Definitions for adageˈæd ɪdʒ

This page provides all possible meanings and translations of the word adage

Random House Webster's College Dictionary

ad•ageˈæd ɪdʒ(n.)

  1. a traditional saying expressing a common experience or observation; proverb.

Origin of adage:

1540–50; < F < L adagium=ad-ad - +ag-, s. of āio I say +-ium -ium1

a•da•gi•aləˈdeɪ dʒi əl(adj.)

Princeton's WordNet

  1. proverb, adage, saw, byword(noun)

    a condensed but memorable saying embodying some important fact of experience that is taken as true by many people

Wiktionary

  1. adage(Noun)

    An old saying, which has obtained credit by long use.

  2. adage(Noun)

    An old saying, which has been overused or considered a clichu00E9; a trite maxim.

    u201CLike the poor cat iu2019 thu2019 adageu201D (Lady MacBeth)

  3. Origin: From adage, from adagium.

Webster Dictionary

  1. Adage(noun)

    an old saying, which has obtained credit by long use; a proverb

Freebase

  1. Adage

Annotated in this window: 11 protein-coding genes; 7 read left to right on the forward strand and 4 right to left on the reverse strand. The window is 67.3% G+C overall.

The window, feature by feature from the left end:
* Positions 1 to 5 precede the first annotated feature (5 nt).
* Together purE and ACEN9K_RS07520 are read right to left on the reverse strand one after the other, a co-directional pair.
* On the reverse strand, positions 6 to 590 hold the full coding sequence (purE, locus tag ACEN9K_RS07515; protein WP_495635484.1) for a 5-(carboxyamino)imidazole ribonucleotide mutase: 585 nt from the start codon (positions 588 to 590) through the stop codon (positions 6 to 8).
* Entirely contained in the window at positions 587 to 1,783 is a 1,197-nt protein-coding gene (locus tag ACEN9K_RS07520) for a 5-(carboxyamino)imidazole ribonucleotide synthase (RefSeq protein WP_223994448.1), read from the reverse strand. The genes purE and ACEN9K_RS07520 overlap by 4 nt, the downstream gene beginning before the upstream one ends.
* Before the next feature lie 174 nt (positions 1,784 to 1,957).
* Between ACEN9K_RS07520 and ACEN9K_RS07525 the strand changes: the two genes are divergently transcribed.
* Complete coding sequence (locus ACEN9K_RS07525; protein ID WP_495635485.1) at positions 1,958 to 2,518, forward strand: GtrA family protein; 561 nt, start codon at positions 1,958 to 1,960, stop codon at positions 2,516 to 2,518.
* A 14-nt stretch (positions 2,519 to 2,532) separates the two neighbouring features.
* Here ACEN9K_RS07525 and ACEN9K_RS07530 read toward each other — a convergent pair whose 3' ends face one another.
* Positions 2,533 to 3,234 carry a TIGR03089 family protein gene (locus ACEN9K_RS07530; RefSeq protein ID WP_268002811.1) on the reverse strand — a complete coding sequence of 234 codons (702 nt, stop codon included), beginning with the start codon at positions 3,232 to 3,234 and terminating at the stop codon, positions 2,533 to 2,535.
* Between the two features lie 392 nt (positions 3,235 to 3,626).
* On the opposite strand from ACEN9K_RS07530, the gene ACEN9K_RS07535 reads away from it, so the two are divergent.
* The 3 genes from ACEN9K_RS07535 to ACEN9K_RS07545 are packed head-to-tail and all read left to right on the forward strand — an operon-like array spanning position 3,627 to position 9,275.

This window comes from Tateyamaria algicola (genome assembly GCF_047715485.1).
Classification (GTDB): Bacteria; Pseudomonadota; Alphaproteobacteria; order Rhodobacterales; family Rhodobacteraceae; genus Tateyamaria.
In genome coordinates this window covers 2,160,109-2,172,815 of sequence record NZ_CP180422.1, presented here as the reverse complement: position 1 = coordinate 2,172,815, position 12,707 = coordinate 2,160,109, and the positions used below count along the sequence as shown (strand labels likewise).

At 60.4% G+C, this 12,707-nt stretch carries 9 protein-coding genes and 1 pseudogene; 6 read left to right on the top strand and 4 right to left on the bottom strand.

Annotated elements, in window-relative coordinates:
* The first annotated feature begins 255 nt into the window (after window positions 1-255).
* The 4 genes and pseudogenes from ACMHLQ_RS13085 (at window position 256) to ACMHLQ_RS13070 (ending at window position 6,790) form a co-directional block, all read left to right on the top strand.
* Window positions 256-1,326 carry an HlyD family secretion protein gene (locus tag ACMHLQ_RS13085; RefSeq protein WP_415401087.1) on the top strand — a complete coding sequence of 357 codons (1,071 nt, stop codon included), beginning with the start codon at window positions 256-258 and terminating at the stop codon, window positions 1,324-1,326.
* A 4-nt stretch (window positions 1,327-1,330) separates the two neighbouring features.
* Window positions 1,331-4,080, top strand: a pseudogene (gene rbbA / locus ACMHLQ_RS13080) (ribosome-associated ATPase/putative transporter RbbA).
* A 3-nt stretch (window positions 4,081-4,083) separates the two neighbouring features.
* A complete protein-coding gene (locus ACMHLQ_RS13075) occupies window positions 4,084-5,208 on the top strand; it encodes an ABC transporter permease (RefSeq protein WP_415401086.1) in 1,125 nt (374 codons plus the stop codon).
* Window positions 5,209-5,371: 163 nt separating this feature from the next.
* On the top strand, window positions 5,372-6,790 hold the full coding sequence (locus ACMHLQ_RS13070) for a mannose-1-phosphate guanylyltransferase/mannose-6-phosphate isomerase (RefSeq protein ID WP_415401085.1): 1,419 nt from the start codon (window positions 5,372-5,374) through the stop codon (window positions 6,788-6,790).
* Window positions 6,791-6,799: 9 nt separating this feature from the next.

An adage is a short but memorable saying which holds some important fact of experience that is considered true by many people, or that has gained some credibility through its long use. It often involves a planning failure such as "don't count your chickens before they hatch" or "don't burn your bridges." Adages may be interesting observations, practical or ethical guidelines, or sceptical comments on life. Some adages are products of folk wisdom that attempt to summarize some form of basic truth; these are generally known as proverbs or bywords. An adage that describes a general rule of conduct is a "maxim". A pithy expression that has not necessarily gained credit through long use, but is distinguished by particular depth or good style is an aphorism, while one distinguished by wit or irony is an epigram. Through overuse, an adage may become a cliché or truism, or be described as an "old saw." Adages coined in modernity are often given proper names and called "laws" in imitation of physical laws, or "principles". Some adages, such as Murphy's Law, are first formulated informally and given proper names later, while others, such as the Peter Principle, have proper names in their initial formulation; it might be argued that the latter sort does not represent "true" adages, but the two types are often difficult to distinguish.

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